PETALING JAYA: The spike in dengue cases over the past few years indicate flaws in the way we combat the issue, experts say.
University Malaya virology and bacteriology expert Professor Dr Sazaly Abu Bakar believes that eradicating mosquitoes will not solve the problem.
“All these years, we’ve been talking about eradicating mosquitoes, but we haven’t tackled the real problem, ” said the university’s Tropical Infectious Diseases Research and Education Center director.
Sazaly said dengue-infected people would register a high load of the virus in their blood, which would infect mosquitoes and then spread to other humans through bites.
“We are too hung-up on mosquitoes. Mosquitoes don’t cause dengue - it is us infecting the mosquitoes.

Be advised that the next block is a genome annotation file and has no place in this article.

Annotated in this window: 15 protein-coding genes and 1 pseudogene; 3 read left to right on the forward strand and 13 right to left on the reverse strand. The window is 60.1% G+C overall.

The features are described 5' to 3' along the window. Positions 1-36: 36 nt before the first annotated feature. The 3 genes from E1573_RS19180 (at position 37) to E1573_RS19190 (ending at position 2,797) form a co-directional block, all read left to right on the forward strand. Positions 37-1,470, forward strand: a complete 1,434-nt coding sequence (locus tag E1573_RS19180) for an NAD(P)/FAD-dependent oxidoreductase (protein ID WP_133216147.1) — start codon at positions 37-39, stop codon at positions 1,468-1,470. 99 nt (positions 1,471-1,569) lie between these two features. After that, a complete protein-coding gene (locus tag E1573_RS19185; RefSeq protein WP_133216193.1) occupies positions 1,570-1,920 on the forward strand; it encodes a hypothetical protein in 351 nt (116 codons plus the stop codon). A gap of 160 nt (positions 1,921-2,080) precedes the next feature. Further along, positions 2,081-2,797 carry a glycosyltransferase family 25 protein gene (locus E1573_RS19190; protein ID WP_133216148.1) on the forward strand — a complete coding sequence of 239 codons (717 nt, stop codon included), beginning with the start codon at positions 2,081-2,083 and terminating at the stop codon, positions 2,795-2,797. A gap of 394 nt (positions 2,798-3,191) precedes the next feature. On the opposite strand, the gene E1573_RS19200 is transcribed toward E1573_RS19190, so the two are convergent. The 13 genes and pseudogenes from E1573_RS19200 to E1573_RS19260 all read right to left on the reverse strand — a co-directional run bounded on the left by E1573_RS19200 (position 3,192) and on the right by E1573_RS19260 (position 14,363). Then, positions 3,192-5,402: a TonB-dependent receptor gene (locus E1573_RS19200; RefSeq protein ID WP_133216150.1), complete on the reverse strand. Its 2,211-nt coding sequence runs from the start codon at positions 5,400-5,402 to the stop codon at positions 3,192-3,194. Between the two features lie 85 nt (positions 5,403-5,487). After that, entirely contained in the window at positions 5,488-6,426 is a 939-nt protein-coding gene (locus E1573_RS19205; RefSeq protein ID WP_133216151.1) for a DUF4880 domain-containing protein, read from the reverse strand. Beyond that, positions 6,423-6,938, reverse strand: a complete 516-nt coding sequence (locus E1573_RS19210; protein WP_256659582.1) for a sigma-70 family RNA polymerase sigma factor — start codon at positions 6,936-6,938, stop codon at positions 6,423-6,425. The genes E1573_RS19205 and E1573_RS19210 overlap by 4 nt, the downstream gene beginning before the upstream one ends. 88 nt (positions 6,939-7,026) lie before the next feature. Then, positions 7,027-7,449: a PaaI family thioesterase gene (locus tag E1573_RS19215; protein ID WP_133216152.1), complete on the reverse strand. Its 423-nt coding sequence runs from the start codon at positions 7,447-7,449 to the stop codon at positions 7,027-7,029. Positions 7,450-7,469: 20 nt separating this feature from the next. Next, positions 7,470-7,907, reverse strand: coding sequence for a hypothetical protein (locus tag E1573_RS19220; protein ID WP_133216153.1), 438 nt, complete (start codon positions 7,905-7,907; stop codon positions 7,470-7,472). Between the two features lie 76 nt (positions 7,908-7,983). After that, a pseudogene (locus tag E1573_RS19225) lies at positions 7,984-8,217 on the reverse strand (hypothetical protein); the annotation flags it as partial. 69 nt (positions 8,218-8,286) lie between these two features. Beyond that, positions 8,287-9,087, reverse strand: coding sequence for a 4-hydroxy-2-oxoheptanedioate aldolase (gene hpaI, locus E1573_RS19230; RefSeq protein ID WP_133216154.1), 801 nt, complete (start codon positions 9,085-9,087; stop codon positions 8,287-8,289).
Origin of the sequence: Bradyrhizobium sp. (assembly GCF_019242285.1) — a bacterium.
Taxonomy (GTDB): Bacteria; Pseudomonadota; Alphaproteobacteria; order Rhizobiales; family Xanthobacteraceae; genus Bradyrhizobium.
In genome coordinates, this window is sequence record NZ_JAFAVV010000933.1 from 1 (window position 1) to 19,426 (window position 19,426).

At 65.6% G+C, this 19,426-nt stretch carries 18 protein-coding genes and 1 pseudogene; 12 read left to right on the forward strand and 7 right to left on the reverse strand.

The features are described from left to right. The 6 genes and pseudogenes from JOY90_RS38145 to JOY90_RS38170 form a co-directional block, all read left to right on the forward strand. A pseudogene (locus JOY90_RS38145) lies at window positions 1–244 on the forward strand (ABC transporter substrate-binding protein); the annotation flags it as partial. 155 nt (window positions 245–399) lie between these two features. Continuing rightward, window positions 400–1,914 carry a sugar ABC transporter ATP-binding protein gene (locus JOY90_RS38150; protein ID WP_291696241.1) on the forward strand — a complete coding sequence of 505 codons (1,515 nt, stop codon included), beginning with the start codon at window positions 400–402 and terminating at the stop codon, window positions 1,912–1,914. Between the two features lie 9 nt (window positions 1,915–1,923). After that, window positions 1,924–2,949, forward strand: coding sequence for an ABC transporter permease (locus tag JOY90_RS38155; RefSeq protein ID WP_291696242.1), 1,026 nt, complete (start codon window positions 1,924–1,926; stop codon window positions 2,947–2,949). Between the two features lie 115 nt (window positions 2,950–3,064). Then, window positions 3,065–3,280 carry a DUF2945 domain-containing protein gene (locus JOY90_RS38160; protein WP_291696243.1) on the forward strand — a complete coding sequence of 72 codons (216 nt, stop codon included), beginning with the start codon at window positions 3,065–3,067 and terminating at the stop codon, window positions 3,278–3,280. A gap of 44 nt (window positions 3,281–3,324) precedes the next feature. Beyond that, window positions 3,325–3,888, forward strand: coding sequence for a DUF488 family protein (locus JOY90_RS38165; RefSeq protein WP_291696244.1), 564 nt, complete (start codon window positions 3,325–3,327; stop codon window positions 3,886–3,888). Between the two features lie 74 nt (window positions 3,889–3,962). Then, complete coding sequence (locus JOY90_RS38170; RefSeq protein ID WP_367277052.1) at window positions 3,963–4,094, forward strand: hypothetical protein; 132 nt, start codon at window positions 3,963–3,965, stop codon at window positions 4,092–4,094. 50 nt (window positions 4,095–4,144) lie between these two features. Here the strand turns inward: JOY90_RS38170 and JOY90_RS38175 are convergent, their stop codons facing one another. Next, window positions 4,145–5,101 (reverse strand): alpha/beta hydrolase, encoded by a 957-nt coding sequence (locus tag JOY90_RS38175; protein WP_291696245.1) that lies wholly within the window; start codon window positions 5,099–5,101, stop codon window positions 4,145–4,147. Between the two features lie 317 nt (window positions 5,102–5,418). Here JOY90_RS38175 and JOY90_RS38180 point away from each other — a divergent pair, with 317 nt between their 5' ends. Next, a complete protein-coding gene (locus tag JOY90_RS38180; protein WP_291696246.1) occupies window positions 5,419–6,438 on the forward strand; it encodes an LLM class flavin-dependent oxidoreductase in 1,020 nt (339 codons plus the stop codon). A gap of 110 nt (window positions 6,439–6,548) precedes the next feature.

“Once we stop infecting mosquitoes, they will be free of the (dengue) virus.”
Universiti Sains Malaysia’s School of Biological Sciences senior lecturer Dr Nur Faeza Abu Kassim said we cannot depend solely on one method to control mosquito vectors, or disease-carrying mosquitoes.
She called on the government to put an “Integrated Vector Management” system in place, that would include long- and short-term disease-combating plans as well as an improvement in the public’s knowledge about mosquito-borne diseases.
“Artificial Intelligence methods (proposed earlier this year by the government in an attempt to crack down on dengue cases) and Wolbachia mosquitoes need time to take effect, ” she said. “So, even though I don’t prefer the fogging method, we still need to incorporate it into the system because it produces faster results.”
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